On the day before the last day of school, Mr. Tushman calls August to his office. He found out the names of the seventh graders from the camping trip, and teachers at Eddie's school discovered August's mangled hearing aids in his locker. August declines to press charges, insisting he's getting new hearing aids and joking that Eddie won't learn any lessons.
When August insists that Eddie wouldn't learn any lessons, it suggests that he doesn't yet believe the novel's guiding thesis that kindness is a choice—one that even Eddie could choose to make if he wanted to.
Mr. Tushman asks August to sit down and remarks that it's amazing that the school year is almost over. He mentions that August made the Honor Roll and also mentions that August has had hard times as well. August says that what happened on the camping trip wasn't all bad, as Amos, Henry, and Miles stood up for him. Mr. Tushman admits he knows about all the Julian stuff and tells August he wishes that he'd said something about the notes in his locker. He also confides in August that Julian won't be returning to Beecher Prep. August is shocked.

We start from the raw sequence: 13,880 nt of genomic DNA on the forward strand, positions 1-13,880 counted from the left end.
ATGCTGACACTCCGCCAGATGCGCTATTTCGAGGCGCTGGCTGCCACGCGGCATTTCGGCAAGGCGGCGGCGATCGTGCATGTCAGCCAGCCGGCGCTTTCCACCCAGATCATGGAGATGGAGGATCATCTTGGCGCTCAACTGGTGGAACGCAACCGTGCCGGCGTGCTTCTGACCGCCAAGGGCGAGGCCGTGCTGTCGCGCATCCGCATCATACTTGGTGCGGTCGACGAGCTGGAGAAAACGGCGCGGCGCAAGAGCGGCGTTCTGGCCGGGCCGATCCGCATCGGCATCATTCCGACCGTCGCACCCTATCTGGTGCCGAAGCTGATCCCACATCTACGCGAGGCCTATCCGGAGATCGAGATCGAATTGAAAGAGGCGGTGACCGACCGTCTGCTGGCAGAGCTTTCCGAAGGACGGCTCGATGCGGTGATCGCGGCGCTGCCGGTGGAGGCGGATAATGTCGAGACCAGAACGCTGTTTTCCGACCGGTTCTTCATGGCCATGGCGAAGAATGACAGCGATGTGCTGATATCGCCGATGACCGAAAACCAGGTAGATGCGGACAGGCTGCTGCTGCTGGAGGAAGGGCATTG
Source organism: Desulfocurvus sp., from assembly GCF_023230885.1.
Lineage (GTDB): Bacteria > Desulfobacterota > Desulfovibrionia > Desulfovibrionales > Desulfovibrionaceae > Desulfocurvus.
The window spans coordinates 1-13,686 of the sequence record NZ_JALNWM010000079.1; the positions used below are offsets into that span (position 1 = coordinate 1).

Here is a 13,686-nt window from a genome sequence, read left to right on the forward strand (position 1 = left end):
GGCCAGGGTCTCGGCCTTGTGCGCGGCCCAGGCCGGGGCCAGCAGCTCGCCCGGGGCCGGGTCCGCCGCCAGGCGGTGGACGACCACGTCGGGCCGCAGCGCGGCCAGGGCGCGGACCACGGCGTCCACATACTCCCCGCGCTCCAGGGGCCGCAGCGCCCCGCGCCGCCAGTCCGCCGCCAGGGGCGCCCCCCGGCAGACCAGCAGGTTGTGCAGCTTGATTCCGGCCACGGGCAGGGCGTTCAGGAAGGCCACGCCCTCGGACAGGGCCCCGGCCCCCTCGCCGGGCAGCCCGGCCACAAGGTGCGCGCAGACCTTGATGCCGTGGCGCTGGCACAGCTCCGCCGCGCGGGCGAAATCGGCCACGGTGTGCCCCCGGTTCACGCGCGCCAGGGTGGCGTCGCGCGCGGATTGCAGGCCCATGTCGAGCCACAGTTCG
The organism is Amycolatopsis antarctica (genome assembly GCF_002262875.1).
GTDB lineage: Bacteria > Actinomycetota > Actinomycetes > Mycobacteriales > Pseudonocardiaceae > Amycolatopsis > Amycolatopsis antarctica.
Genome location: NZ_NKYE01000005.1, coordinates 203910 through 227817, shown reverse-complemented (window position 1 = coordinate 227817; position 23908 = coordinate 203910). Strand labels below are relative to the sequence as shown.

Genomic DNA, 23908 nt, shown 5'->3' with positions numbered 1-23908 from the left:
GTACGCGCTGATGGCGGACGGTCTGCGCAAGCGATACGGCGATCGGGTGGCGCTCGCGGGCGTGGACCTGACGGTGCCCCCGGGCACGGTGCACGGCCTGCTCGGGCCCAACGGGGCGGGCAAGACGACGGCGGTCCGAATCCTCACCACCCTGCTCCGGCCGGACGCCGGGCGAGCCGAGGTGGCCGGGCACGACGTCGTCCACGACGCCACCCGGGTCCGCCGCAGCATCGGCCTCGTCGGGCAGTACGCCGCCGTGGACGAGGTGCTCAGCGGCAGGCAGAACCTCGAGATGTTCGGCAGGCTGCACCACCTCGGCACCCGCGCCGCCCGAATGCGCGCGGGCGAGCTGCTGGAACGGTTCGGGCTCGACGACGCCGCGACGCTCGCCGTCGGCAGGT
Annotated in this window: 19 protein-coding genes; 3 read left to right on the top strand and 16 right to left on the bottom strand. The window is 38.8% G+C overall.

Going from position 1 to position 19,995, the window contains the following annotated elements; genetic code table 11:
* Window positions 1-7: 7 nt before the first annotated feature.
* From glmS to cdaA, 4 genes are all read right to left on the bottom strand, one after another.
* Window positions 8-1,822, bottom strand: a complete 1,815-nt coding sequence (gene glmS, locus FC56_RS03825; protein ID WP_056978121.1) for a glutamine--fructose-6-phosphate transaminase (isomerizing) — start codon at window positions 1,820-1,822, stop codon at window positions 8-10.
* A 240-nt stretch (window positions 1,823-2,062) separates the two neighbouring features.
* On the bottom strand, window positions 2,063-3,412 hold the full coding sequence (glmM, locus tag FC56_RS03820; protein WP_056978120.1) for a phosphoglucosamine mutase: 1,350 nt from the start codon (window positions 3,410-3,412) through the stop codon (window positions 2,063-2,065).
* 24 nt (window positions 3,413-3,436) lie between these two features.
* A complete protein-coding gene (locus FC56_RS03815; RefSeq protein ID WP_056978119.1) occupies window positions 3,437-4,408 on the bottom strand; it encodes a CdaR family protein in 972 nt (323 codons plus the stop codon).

August demonstrates his optimism when he chooses to focus on the fact that Amos, Henry, and Miles stood up for him, rather than on the terrifying event that precipitated their kindness. This shows that this part of August's identity isn't likely to change, as it's withstood major tests over the course of the very challenging school year.
August notices that the pumpkin portrait that used to be behind Mr. Tushman's desk has since been replaced by August's self-portrait as a duck. Mr. Tushman explains that he loves it and asks why August chose to draw himself as a duck. August says simply he thinks he looks like a duck, surprising Mr. Tushman. Mr. Tushman shakes August's hand and sends him off.
When August refuses to assign any symbolism to his choice to represent himself as a duck, it suggests that he's learning to show himself as he sees himself.